The decline of American manufacturing hit the black community hard. In 1975, 40 percent of young Midwestern black men were employed in manufacturing; by 1990, that proportion had dropped to just 10 percent. The new century brought similar problems to the white working class. Today, while unemployment is at Great Depression levels among less-educated black men, it has also mushroomed for working-class white men. Both communities find themselves plagued with similar social maladies—especially drug and alcohol addiction and an increasing reliance on government safety-net programs, such as food stamps and disability insurance.
On the left, however, identity politics, always quick to cite black victims, make no room for white working-class hardships. Recent evidence on rising addiction and early death rates among whites has been largely ignored, and the Left sees white working-class scorn for government and resentment of low-wage immigrants—especially prominent among supporters of Donald Trump—as racist. Liberal professionals don’t seriously look at the employment consequences of low-skill immigration, because such immigration offers them substantial benefits: low-cost childcare, cleaning, and gardening services, while increasing demand for teachers, health professionals, and social workers. Working-class Americans, however, fear that immigrants are taking away jobs from native-born workers and that competition has hurt wage growth—and evidence supports these fears. “What seems like racism to college professors and journalists might seem more like economic salvation to struggling families, even ones with roots in Latin America,” writes Joel Kotkin, in regard to Trump’s support among Nevada Latinos.
Not surprisingly, surveys consistently find that many blacks and Latinos share working-class whites’ economic concerns about immigration. A 2010 Zogby survey found that 68 percent and 56 percent of Latino and African Americans respondents, respectively, believed that current immigration was too high. Rejecting the liberal argument that low-skilled immigrants take jobs that no Americans want, 81 percent and 65 percent of black and Latino respondents, respectively, believed that many Americans would take these jobs, especially if wages were higher. A 2013 article in the liberal American Prospect found that this anti-immigrant stance is particularly strong among working-class blacks. It noted that while identity politics can reliably predict black responses on a range of issues, it was less reliable on the question of immigration, where strong class differences arise. “Working-class blacks, like working-class whites, show substantially more support for restrictive immigration,” noted Jamelle Bouie.
Liberals also mistakenly see racism in Trump supporters’ belief that many Americans are exploiting safety-net programs. Looking to explain why poorer white communities are increasingly voting Republican, Alec MacGillis found that, contrary to the racist accusations, a large share of the white working population was upset with their own white neighbors—and some family members—for gaming the system, seeking permanent government benefits rather than pursuing efforts to gain employment.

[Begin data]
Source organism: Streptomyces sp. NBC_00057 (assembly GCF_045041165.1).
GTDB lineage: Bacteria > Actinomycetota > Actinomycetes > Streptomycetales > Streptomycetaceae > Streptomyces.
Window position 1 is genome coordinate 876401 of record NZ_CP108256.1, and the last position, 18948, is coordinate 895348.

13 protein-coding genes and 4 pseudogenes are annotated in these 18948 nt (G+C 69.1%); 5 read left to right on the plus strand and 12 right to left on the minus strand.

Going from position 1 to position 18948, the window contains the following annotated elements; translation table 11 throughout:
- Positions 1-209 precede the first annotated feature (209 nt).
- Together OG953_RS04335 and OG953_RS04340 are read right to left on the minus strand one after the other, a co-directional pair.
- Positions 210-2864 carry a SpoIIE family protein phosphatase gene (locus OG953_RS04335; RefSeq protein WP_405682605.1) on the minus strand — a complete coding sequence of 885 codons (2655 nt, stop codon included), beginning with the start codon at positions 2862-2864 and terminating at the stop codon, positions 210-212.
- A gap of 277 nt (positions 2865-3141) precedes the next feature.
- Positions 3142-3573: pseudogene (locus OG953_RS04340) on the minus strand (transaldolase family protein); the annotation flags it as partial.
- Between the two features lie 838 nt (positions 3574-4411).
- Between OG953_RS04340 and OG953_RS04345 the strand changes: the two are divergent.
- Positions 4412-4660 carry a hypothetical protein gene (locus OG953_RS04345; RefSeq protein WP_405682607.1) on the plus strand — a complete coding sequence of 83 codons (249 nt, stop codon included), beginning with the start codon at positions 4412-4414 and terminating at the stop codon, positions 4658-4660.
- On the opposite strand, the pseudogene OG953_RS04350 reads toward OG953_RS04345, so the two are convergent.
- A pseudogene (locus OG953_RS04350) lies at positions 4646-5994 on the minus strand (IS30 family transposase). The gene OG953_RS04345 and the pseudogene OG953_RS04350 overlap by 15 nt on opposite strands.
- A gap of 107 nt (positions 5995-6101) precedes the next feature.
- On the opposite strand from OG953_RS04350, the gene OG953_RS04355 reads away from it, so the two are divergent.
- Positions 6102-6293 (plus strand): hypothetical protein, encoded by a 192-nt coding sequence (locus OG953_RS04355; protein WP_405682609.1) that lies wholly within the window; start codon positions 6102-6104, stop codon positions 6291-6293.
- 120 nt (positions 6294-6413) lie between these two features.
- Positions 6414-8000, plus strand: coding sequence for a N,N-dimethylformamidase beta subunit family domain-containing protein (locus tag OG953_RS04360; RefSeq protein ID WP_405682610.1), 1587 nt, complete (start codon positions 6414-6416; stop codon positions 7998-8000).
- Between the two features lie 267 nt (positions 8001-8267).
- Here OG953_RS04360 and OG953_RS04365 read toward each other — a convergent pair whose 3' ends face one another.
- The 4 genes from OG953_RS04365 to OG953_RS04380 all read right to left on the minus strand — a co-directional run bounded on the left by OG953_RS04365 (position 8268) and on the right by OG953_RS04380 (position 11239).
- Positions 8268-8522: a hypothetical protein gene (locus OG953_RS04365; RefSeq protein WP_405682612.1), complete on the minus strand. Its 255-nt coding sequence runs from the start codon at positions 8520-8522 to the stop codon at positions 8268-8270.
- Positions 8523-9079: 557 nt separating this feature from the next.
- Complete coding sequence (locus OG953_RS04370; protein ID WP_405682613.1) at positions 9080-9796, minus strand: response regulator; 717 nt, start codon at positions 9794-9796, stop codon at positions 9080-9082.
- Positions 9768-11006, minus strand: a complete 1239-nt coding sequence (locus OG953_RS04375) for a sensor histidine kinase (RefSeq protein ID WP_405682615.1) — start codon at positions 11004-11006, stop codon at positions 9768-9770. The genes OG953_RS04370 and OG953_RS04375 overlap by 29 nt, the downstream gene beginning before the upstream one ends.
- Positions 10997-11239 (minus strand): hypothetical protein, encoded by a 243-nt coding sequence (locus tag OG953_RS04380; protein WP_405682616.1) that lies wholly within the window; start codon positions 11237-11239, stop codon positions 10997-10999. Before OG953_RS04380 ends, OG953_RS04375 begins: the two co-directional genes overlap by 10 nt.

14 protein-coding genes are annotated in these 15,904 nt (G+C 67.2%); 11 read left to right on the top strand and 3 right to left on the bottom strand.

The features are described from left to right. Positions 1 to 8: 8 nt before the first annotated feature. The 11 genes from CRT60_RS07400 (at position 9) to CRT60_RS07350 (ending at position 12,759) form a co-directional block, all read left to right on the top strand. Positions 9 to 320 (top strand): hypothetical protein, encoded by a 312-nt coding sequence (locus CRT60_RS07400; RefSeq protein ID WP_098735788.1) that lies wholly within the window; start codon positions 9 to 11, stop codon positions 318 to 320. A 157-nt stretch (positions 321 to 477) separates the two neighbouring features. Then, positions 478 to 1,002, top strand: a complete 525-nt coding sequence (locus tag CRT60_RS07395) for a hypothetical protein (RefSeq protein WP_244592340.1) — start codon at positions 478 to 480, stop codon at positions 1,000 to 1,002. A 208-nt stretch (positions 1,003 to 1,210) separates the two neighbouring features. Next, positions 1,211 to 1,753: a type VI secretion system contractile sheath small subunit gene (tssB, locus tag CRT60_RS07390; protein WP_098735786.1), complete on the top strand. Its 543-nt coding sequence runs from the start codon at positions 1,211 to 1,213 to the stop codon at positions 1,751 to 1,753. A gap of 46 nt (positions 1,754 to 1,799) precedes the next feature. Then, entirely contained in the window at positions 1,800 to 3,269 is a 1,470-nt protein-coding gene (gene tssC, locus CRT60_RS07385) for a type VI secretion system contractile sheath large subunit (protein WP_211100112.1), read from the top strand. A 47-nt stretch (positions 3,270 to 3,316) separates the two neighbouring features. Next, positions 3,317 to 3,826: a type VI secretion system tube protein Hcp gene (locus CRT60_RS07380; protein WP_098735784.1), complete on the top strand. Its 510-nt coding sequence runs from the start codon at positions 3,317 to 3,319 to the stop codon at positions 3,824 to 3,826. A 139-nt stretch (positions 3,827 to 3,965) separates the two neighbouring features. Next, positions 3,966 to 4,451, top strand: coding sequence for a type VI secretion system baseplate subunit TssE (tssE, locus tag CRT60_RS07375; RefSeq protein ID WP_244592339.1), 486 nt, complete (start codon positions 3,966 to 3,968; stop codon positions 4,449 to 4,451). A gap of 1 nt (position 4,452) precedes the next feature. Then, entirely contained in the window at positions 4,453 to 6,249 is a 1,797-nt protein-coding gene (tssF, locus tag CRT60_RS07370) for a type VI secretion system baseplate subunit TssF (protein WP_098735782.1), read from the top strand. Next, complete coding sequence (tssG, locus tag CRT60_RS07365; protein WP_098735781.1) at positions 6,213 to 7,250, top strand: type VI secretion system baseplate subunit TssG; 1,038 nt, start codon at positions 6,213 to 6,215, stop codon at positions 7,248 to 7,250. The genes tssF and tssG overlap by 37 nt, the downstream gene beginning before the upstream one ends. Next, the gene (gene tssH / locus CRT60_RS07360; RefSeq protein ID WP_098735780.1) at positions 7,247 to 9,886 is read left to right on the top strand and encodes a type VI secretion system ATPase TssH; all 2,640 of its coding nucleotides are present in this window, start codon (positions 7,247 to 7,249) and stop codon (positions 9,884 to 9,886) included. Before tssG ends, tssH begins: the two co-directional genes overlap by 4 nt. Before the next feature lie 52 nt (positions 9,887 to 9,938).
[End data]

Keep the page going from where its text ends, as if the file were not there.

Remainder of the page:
These attitudes help explain Maine governor Paul LePage’s 2014 reelection. Throughout his first term, LePage championed welfare reform, claiming that too many adults had left the workforce. The share of those who reported that they were physically unable to work rose from less than 10 percent in the 1990s to 12.9 percent at the outset of LePage’s tenure. Maine was not the only state with a declining manufacturing base to see such a trend. The share of adults on disability increased from 8.9 percent to 11.5 percent in Michigan and from 9.2 percent to 12.2 percent in Ohio. By contrast, in Texas, where job growth remains high, the proportion of disabled adults declined from 7.1 percent to 6.9 percent.
It appears that the black community substantially shares the attitudes MacGillis documented. A CNN survey asked respondents to quantify the role that various factors play in the economic and social problems facing African-Americans. As expected, a majority of black respondents classified discrimination and a lack of employment opportunities as “major reasons.” Sixty-one percent, however, believed that black family breakdown was also a major cause, while only 18 percent believed that it was no cause at all. Similarly, 42 percent of black respondents believed that lack of motivation and unwillingness to work hard were major causes, while only 21 percent believed that they were no cause at all. In fact, black respondents were more likely than white respondents to highlight these factors.
Leaving the rhetoric about racial division aside, then, working-class Americans—black and white—share concerns that the unemployed aren’t demonstrating enough initiative. The Left has been unwilling to offer responsible solutions to the overuse of government social programs or to the employment and wage consequences of excessive low-skill immigration. The Right hasn’t done much better. No wonder, then, that Donald Trump has filled the political vacuum.
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